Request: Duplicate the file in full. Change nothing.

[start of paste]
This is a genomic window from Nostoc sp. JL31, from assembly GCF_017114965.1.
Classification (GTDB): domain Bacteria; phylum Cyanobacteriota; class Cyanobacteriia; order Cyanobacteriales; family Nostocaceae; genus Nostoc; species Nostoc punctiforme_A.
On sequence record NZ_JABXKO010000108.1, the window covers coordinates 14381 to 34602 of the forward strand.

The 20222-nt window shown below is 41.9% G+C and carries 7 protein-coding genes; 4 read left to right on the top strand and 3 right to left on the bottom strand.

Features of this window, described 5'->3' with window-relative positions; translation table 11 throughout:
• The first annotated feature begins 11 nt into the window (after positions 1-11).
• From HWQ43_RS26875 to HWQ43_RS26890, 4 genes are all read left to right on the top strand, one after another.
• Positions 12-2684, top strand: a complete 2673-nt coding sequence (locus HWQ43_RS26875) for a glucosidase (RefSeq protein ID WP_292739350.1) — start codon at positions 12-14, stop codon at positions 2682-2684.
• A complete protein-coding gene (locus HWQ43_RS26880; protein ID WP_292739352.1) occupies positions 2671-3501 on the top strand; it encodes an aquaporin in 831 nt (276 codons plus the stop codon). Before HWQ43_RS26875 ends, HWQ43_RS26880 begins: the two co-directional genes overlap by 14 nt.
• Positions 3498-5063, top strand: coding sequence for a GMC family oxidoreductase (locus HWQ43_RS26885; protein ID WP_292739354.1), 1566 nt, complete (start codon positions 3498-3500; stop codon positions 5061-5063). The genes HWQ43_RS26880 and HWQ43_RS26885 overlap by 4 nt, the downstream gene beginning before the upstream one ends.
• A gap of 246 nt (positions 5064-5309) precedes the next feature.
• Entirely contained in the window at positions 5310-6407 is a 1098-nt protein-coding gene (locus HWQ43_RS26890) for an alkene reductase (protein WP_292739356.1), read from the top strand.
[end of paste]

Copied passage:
This is a genomic window from Nostoc sp. JL31, from assembly GCF_017114965.1.
Classification (GTDB): domain Bacteria; phylum Cyanobacteriota; class Cyanobacteriia; order Cyanobacteriales; family Nostocaceae; genus Nostoc; species Nostoc punctiforme_A.
On sequence record NZ_JABXKO010000108.1, the window covers coordinates 14381 to 34602 of the forward strand.

The 20222-nt window shown below is 41.9% G+C and carries 7 protein-coding genes; 4 read left to right on the top strand and 3 right to left on the bottom strand.

Features of this window, described 5'->3' with window-relative positions; translation table 11 throughout:
• The first annotated feature begins 11 nt into the window (after positions 1-11).
• From HWQ43_RS26875 to HWQ43_RS26890, 4 genes are all read left to right on the top strand, one after another.
• Positions 12-2684, top strand: a complete 2673-nt coding sequence (locus HWQ43_RS26875) for a glucosidase (RefSeq protein ID WP_292739350.1) — start codon at positions 12-14, stop codon at positions 2682-2684.
• A complete protein-coding gene (locus HWQ43_RS26880; protein ID WP_292739352.1) occupies positions 2671-3501 on the top strand; it encodes an aquaporin in 831 nt (276 codons plus the stop codon). Before HWQ43_RS26875 ends, HWQ43_RS26880 begins: the two co-directional genes overlap by 14 nt.
• Positions 3498-5063, top strand: coding sequence for a GMC family oxidoreductase (locus HWQ43_RS26885; protein ID WP_292739354.1), 1566 nt, complete (start codon positions 3498-3500; stop codon positions 5061-5063). The genes HWQ43_RS26880 and HWQ43_RS26885 overlap by 4 nt, the downstream gene beginning before the upstream one ends.
• A gap of 246 nt (positions 5064-5309) precedes the next feature.
• Entirely contained in the window at positions 5310-6407 is a 1098-nt protein-coding gene (locus HWQ43_RS26890) for an alkene reductase (protein WP_292739356.1), read from the top strand.